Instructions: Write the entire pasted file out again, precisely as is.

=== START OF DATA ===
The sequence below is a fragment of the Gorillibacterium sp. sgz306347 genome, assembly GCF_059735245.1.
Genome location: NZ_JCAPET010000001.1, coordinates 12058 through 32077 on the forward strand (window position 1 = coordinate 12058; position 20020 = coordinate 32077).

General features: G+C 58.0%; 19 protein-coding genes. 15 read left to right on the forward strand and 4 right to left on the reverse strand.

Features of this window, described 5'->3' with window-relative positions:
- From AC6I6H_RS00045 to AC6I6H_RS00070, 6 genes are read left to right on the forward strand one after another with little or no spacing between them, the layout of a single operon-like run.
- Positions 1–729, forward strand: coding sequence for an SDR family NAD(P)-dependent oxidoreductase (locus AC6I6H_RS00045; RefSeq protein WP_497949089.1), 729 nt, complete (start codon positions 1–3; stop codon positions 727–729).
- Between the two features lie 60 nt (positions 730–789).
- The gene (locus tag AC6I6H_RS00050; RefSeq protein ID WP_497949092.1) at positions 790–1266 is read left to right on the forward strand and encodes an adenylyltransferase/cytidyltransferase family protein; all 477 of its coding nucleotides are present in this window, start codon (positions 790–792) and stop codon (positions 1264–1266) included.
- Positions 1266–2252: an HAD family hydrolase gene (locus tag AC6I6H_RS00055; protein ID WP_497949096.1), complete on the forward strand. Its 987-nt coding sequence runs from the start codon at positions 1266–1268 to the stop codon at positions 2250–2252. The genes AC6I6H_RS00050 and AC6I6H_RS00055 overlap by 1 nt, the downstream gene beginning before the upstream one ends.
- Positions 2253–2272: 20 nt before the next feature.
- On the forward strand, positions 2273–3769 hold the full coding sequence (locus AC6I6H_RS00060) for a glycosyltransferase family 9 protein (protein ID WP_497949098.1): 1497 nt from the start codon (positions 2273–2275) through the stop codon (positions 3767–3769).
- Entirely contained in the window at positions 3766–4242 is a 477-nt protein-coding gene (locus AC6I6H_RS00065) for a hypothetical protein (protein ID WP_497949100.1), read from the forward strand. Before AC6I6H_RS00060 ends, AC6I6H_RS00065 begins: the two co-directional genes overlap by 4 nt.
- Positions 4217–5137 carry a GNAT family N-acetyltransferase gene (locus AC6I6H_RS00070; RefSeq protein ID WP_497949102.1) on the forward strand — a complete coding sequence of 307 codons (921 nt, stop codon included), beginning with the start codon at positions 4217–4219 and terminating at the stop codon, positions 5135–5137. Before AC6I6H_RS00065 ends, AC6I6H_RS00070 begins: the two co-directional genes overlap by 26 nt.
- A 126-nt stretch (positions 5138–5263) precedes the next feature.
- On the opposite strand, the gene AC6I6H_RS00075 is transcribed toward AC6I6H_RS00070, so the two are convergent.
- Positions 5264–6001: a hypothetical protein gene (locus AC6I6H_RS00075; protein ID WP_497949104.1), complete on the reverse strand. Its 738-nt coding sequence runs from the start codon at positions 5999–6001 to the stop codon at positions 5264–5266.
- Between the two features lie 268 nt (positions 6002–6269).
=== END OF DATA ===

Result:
The sequence below is a fragment of the Gorillibacterium sp. sgz306347 genome, assembly GCF_059735245.1.
Genome location: NZ_JCAPET010000001.1, coordinates 12058 through 32077 on the forward strand (window position 1 = coordinate 12058; position 20020 = coordinate 32077).

General features: G+C 58.0%; 19 protein-coding genes. 15 read left to right on the forward strand and 4 right to left on the reverse strand.

Features of this window, described 5'->3' with window-relative positions:
- From AC6I6H_RS00045 to AC6I6H_RS00070, 6 genes are read left to right on the forward strand one after another with little or no spacing between them, the layout of a single operon-like run.
- Positions 1–729, forward strand: coding sequence for an SDR family NAD(P)-dependent oxidoreductase (locus AC6I6H_RS00045; RefSeq protein WP_497949089.1), 729 nt, complete (start codon positions 1–3; stop codon positions 727–729).
- Between the two features lie 60 nt (positions 730–789).
- The gene (locus tag AC6I6H_RS00050; RefSeq protein ID WP_497949092.1) at positions 790–1266 is read left to right on the forward strand and encodes an adenylyltransferase/cytidyltransferase family protein; all 477 of its coding nucleotides are present in this window, start codon (positions 790–792) and stop codon (positions 1264–1266) included.
- Positions 1266–2252: an HAD family hydrolase gene (locus tag AC6I6H_RS00055; protein ID WP_497949096.1), complete on the forward strand. Its 987-nt coding sequence runs from the start codon at positions 1266–1268 to the stop codon at positions 2250–2252. The genes AC6I6H_RS00050 and AC6I6H_RS00055 overlap by 1 nt, the downstream gene beginning before the upstream one ends.
- Positions 2253–2272: 20 nt before the next feature.
- On the forward strand, positions 2273–3769 hold the full coding sequence (locus AC6I6H_RS00060) for a glycosyltransferase family 9 protein (protein ID WP_497949098.1): 1497 nt from the start codon (positions 2273–2275) through the stop codon (positions 3767–3769).
- Entirely contained in the window at positions 3766–4242 is a 477-nt protein-coding gene (locus AC6I6H_RS00065) for a hypothetical protein (protein ID WP_497949100.1), read from the forward strand. Before AC6I6H_RS00060 ends, AC6I6H_RS00065 begins: the two co-directional genes overlap by 4 nt.
- Positions 4217–5137 carry a GNAT family N-acetyltransferase gene (locus AC6I6H_RS00070; RefSeq protein ID WP_497949102.1) on the forward strand — a complete coding sequence of 307 codons (921 nt, stop codon included), beginning with the start codon at positions 4217–4219 and terminating at the stop codon, positions 5135–5137. Before AC6I6H_RS00065 ends, AC6I6H_RS00070 begins: the two co-directional genes overlap by 26 nt.
- A 126-nt stretch (positions 5138–5263) precedes the next feature.
- On the opposite strand, the gene AC6I6H_RS00075 is transcribed toward AC6I6H_RS00070, so the two are convergent.
- Positions 5264–6001: a hypothetical protein gene (locus AC6I6H_RS00075; protein ID WP_497949104.1), complete on the reverse strand. Its 738-nt coding sequence runs from the start codon at positions 5999–6001 to the stop codon at positions 5264–5266.
- Between the two features lie 268 nt (positions 6002–6269).